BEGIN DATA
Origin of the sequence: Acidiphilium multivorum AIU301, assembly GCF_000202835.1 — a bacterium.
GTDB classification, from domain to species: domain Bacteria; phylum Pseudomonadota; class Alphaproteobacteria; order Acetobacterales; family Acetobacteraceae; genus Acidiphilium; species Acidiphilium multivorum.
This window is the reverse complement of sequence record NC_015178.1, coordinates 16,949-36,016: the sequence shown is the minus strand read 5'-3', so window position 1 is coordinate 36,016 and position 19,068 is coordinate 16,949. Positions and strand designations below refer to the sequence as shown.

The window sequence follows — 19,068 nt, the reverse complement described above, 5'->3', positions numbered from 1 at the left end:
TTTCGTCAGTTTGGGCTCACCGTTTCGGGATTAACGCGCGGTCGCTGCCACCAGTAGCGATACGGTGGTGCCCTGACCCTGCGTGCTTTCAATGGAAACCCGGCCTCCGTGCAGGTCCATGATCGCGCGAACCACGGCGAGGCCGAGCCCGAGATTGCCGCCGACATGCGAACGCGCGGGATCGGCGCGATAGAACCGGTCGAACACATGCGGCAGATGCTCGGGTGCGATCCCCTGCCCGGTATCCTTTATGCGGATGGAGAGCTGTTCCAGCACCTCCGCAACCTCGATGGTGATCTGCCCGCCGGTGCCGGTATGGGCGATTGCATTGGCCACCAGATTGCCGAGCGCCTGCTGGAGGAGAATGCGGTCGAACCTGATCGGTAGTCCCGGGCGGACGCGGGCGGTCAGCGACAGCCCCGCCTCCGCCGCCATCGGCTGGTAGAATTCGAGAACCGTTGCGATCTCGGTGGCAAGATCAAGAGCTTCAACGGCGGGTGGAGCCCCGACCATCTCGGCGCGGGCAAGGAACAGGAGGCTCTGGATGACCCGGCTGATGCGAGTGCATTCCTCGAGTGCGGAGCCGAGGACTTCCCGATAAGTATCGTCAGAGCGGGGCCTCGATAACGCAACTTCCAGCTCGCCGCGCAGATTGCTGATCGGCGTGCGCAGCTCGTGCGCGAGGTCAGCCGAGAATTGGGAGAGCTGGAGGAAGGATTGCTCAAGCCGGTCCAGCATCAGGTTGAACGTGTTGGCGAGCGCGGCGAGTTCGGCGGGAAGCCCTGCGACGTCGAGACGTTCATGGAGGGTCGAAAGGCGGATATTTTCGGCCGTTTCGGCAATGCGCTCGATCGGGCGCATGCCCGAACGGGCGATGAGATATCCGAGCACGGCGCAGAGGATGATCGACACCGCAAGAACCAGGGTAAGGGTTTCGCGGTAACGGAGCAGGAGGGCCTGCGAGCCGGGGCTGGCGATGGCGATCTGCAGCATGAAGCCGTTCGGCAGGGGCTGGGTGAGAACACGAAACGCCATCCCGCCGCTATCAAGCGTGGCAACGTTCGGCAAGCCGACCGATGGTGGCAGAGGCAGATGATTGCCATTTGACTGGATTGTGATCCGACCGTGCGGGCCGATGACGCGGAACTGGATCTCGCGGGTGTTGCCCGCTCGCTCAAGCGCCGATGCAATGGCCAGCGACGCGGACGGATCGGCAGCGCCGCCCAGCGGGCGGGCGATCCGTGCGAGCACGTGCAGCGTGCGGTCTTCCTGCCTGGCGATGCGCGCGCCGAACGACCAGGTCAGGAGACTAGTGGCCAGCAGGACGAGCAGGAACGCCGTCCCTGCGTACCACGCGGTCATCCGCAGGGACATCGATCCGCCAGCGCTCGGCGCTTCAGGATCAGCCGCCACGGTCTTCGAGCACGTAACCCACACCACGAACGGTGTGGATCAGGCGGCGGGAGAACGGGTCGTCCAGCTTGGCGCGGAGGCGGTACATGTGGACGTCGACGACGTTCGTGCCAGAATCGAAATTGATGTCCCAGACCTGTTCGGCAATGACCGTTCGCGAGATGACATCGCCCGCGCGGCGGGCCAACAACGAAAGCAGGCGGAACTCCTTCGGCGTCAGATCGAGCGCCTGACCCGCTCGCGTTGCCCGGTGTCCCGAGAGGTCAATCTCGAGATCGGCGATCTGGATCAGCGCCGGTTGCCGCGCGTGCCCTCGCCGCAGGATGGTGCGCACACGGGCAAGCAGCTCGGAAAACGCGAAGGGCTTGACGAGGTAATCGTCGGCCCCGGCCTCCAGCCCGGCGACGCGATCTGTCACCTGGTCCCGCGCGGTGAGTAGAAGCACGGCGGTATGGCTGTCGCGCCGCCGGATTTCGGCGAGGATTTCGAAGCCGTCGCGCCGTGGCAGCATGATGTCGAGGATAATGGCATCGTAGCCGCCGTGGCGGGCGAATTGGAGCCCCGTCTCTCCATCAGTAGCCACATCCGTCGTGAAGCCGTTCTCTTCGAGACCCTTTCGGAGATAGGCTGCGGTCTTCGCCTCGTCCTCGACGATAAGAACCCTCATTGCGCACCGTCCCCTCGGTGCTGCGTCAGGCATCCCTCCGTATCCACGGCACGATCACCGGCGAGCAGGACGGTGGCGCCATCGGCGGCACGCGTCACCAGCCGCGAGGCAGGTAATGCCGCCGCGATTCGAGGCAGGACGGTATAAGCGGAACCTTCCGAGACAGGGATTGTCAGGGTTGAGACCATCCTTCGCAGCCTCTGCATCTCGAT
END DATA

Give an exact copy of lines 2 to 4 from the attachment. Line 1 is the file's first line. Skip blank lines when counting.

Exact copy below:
GTDB classification, from domain to species: domain Bacteria; phylum Pseudomonadota; class Alphaproteobacteria; order Acetobacterales; family Acetobacteraceae; genus Acidiphilium; species Acidiphilium multivorum.
This window is the reverse complement of sequence record NC_015178.1, coordinates 16,949-36,016: the sequence shown is the minus strand read 5'-3', so window position 1 is coordinate 36,016 and position 19,068 is coordinate 16,949. Positions and strand designations below refer to the sequence as shown.

The window sequence follows — 19,068 nt, the reverse complement described above, 5'->3', positions numbered from 1 at the left end: